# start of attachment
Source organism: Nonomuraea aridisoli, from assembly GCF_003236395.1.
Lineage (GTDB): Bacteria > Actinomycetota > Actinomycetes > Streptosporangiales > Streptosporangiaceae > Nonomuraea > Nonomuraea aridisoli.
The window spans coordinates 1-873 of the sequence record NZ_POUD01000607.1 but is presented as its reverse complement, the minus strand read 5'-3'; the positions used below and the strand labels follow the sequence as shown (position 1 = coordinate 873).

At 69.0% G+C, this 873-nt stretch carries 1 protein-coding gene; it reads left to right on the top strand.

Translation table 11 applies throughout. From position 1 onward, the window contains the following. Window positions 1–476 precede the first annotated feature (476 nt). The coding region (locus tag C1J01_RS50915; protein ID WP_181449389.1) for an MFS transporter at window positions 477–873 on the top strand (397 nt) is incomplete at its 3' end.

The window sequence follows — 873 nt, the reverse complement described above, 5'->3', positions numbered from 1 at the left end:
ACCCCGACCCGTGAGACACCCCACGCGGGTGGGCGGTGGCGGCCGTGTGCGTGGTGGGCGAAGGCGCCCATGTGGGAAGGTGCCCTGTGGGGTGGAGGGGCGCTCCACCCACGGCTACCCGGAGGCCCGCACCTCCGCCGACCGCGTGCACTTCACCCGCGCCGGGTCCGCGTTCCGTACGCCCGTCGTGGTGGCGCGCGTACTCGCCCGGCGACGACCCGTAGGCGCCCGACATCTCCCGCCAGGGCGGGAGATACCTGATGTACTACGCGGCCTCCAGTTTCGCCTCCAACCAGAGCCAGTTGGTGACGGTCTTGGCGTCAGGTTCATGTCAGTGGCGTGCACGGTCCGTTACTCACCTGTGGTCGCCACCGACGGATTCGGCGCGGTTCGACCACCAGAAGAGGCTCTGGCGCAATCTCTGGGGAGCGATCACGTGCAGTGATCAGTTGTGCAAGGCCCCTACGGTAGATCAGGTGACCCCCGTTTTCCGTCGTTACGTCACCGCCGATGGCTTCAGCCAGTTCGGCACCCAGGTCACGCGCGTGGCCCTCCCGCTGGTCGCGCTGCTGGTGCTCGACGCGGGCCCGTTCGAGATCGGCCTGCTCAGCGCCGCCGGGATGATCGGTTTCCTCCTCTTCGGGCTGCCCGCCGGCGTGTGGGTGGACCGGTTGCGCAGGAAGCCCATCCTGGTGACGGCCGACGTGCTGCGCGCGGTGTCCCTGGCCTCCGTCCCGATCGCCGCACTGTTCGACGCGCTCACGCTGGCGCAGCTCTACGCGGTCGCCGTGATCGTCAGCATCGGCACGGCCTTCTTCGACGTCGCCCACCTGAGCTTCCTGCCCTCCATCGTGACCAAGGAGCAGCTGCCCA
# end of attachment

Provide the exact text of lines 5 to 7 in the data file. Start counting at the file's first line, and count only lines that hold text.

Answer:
Translation table 11 applies throughout. From position 1 onward, the window contains the following. Window positions 1–476 precede the first annotated feature (476 nt). The coding region (locus tag C1J01_RS50915; protein ID WP_181449389.1) for an MFS transporter at window positions 477–873 on the top strand (397 nt) is incomplete at its 3' end.

The window sequence follows — 873 nt, the reverse complement described above, 5'->3', positions numbered from 1 at the left end:
ACCCCGACCCGTGAGACACCCCACGCGGGTGGGCGGTGGCGGCCGTGTGCGTGGTGGGCGAAGGCGCCCATGTGGGAAGGTGCCCTGTGGGGTGGAGGGGCGCTCCACCCACGGCTACCCGGAGGCCCGCACCTCCGCCGACCGCGTGCACTTCACCCGCGCCGGGTCCGCGTTCCGTACGCCCGTCGTGGTGGCGCGCGTACTCGCCCGGCGACGACCCGTAGGCGCCCGACATCTCCCGCCAGGGCGGGAGATACCTGATGTACTACGCGGCCTCCAGTTTCGCCTCCAACCAGAGCCAGTTGGTGACGGTCTTGGCGTCAGGTTCATGTCAGTGGCGTGCACGGTCCGTTACTCACCTGTGGTCGCCACCGACGGATTCGGCGCGGTTCGACCACCAGAAGAGGCTCTGGCGCAATCTCTGGGGAGCGATCACGTGCAGTGATCAGTTGTGCAAGGCCCCTACGGTAGATCAGGTGACCCCCGTTTTCCGTCGTTACGTCACCGCCGATGGCTTCAGCCAGTTCGGCACCCAGGTCACGCGCGTGGCCCTCCCGCTGGTCGCGCTGCTGGTGCTCGACGCGGGCCCGTTCGAGATCGGCCTGCTCAGCGCCGCCGGGATGATCGGTTTCCTCCTCTTCGGGCTGCCCGCCGGCGTGTGGGTGGACCGGTTGCGCAGGAAGCCCATCCTGGTGACGGCCGACGTGCTGCGCGCGGTGTCCCTGGCCTCCGTCCCGATCGCCGCACTGTTCGACGCGCTCACGCTGGCGCAGCTCTACGCGGTCGCCGTGATCGTCAGCATCGGCACGGCCTTCTTCGACGTCGCCCACCTGAGCTTCCTGCCCTCCATCGTGACCAAGGAGCAGCTGCCCA